The talk of the Jewish world today is that Gallup has found no significant change in the president’s popularity among Jews after the controversies of the past few months. Gallup measures his approval at 60 percent, statistically unchanged from the 64 percent previously measured—but significantly changed from the 80 percent he registered a few months into 2009. So an argument is raging about what this means—an argument that largely misses the point about the nature of the difficulty between Obama and the Jewish community.  For those Jews whose support for the president was going to be affected by his behavior toward Israel, the damage was pretty much done last year. In one sense, then, what the president’s behavior this year has done is to make it unlikely his popularity among Jews will rise again to the levels it once enjoyed. So by continuing to behave in a manner many of us perceive as hostile, he has solidified some opposition among those who were enthusiastic about him in 2008. I know this at one level anecdotally, as many liberal Jews of my acquaintance—and there are many—have expressed personal disappointment to me. but it also jibes with the many stories one reads about the kinds of concerns being expressed in the Jewish community as a whole.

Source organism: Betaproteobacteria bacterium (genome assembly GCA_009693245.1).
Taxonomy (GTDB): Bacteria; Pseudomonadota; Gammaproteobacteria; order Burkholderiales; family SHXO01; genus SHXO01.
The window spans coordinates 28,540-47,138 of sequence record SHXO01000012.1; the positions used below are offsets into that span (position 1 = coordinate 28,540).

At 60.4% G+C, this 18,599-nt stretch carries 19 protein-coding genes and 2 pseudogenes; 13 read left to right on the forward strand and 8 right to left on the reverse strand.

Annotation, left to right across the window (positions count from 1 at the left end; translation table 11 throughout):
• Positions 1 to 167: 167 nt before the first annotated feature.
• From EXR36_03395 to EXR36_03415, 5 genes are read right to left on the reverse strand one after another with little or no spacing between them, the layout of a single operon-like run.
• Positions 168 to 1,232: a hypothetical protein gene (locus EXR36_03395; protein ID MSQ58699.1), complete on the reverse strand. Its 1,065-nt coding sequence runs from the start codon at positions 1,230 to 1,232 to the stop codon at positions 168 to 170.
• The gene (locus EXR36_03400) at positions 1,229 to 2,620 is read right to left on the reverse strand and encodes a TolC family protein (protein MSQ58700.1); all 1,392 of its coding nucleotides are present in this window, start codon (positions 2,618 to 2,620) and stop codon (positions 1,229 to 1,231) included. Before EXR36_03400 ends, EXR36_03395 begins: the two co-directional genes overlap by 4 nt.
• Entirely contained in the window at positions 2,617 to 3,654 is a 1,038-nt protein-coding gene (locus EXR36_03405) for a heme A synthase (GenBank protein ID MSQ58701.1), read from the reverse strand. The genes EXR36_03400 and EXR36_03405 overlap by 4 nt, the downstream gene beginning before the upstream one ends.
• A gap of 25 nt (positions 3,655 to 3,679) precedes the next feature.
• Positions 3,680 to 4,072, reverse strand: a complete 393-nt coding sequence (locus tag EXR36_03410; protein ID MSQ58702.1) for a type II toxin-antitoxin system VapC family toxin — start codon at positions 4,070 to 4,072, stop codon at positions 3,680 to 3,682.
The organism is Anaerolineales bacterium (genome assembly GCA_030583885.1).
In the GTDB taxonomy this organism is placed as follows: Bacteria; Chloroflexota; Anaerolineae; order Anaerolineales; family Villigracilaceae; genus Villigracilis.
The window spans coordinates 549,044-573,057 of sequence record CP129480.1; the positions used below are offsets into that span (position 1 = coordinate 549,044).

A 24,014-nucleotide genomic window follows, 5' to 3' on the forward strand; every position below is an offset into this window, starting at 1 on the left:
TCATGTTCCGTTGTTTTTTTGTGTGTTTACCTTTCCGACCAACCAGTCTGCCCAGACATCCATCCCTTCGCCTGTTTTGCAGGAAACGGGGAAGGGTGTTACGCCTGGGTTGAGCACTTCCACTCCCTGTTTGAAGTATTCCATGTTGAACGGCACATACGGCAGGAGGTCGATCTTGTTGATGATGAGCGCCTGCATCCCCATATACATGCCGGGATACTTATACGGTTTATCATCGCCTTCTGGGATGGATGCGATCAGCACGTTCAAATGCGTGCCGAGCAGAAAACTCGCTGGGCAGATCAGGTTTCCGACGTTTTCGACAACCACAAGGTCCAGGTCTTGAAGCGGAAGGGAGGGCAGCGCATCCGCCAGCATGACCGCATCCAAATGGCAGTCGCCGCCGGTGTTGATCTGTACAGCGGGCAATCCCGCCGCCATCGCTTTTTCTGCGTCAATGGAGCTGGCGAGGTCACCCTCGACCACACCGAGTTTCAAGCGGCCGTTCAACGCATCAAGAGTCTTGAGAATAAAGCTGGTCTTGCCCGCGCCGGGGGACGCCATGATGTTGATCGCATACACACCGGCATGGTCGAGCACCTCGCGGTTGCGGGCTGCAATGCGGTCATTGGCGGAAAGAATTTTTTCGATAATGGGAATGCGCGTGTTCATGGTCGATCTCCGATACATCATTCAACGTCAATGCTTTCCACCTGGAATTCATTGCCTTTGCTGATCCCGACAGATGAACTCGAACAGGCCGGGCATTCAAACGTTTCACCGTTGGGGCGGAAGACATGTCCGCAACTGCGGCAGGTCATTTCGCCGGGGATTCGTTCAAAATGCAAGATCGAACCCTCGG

This doesn’t mean Jews won’t vote for him again, and in landslide numbers, in 2012—especially if the Republicans put up someone Jews decide to despise. But which Jews vote or don’t vote for Obama doesn’t matter all that much except when it comes to conversations around the seder table.

Where it matters—where Obama’s team is clearly worried and where it is seeking to come up with counterarguments to give to surrogates—is money. It’s one thing to cast a single vote as the member of a small minority community to which outsized attention is paid. But Jews are uncommonly generous givers, both philanthropically and politically, and while they might still cast a vote for Obama, they might give him nothing. Or half what they gave him in 2008. And that decline in enthusiasm might be reflected not only in giving to the reelection campaign, but to Democratic campaigns generally. That’s the real fear, and that’s the real problem for the Democrats. They have Jewish support at the ballot box. They can bank on that.  They’re worried they won’t be able to bank on Jewish support in the other sense of the term, and that worry is very real, and very realistic, and can’t be argued away.

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